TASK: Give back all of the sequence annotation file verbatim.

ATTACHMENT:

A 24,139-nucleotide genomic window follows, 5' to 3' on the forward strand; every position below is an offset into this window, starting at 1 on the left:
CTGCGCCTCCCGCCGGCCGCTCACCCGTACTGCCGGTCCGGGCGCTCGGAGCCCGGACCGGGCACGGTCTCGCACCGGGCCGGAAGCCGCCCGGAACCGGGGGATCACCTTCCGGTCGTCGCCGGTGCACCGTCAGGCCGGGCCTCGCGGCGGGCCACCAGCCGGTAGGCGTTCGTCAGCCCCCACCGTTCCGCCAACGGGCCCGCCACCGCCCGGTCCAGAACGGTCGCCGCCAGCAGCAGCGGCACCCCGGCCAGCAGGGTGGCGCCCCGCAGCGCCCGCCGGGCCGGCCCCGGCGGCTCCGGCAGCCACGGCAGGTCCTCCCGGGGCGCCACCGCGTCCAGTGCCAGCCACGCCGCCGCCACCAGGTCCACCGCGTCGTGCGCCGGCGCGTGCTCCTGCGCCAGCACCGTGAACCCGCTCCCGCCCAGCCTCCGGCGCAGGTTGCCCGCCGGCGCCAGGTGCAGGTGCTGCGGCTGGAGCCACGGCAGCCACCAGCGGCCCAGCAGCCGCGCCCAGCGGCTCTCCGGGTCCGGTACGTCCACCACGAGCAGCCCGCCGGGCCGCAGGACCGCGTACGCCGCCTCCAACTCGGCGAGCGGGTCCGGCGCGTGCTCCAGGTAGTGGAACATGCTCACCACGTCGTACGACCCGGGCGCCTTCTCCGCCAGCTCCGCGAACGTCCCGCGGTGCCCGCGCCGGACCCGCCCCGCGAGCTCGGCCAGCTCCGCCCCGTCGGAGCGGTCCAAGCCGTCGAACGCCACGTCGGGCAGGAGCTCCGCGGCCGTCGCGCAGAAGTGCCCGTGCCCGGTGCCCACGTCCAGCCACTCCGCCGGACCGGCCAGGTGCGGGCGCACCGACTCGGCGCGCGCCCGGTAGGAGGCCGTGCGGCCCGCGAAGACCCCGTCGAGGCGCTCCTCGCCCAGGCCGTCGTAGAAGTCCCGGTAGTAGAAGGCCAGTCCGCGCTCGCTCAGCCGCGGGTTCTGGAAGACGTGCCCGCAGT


A 24,139-nucleotide genomic window follows, 5' to 3' on the forward strand; every position below is an offset into this window, starting at 1 on the left:
CTGCGCCTCCCGCCGGCCGCTCACCCGTACTGCCGGTCCGGGCGCTCGGAGCCCGGACCGGGCACGGTCTCGCACCGGGCCGGAAGCCGCCCGGAACCGGGGGATCACCTTCCGGTCGTCGCCGGTGCACCGTCAGGCCGGGCCTCGCGGCGGGCCACCAGCCGGTAGGCGTTCGTCAGCCCCCACCGTTCCGCCAACGGGCCCGCCACCGCCCGGTCCAGAACGGTCGCCGCCAGCAGCAGCGGCACCCCGGCCAGCAGGGTGGCGCCCCGCAGCGCCCGCCGGGCCGGCCCCGGCGGCTCCGGCAGCCACGGCAGGTCCTCCCGGGGCGCCACCGCGTCCAGTGCCAGCCACGCCGCCGCCACCAGGTCCACCGCGTCGTGCGCCGGCGCGTGCTCCTGCGCCAGCACCGTGAACCCGCTCCCGCCCAGCCTCCGGCGCAGGTTGCCCGCCGGCGCCAGGTGCAGGTGCTGCGGCTGGAGCCACGGCAGCCACCAGCGGCCCAGCAGCCGCGCCCAGCGGCTCTCCGGGTCCGGTACGTCCACCACGAGCAGCCCGCCGGGCCGCAGGACCGCGTACGCCGCCTCCAACTCGGCGAGCGGGTCCGGCGCGTGCTCCAGGTAGTGGAACATGCTCACCACGTCGTACGACCCGGGCGCCTTCTCCGCCAGCTCCGCGAACGTCCCGCGGTGCCCGCGCCGGACCCGCCCCGCGAGCTCGGCCAGCTCCGCCCCGTCGGAGCGGTCCAAGCCGTCGAACGCCACGTCGGGCAGGAGCTCCGCGGCCGTCGCGCAGAAGTGCCCGTGCCCGGTGCCCACGTCCAGCCACTCCGCCGGACCGGCCAGGTGCGGGCGCACCGACTCGGCGCGCGCCCGGTAGGAGGCCGTGCGGCCCGCGAAGACCCCGTCGAGGCGCTCCTCGCCCAGGCCGTCGTAGAAGTCCCGGTAGTAGAAGGCCAGTCCGCGCTCGCTCAGCCGCGGGTTCTGGAAGACGTGCCCGCAGT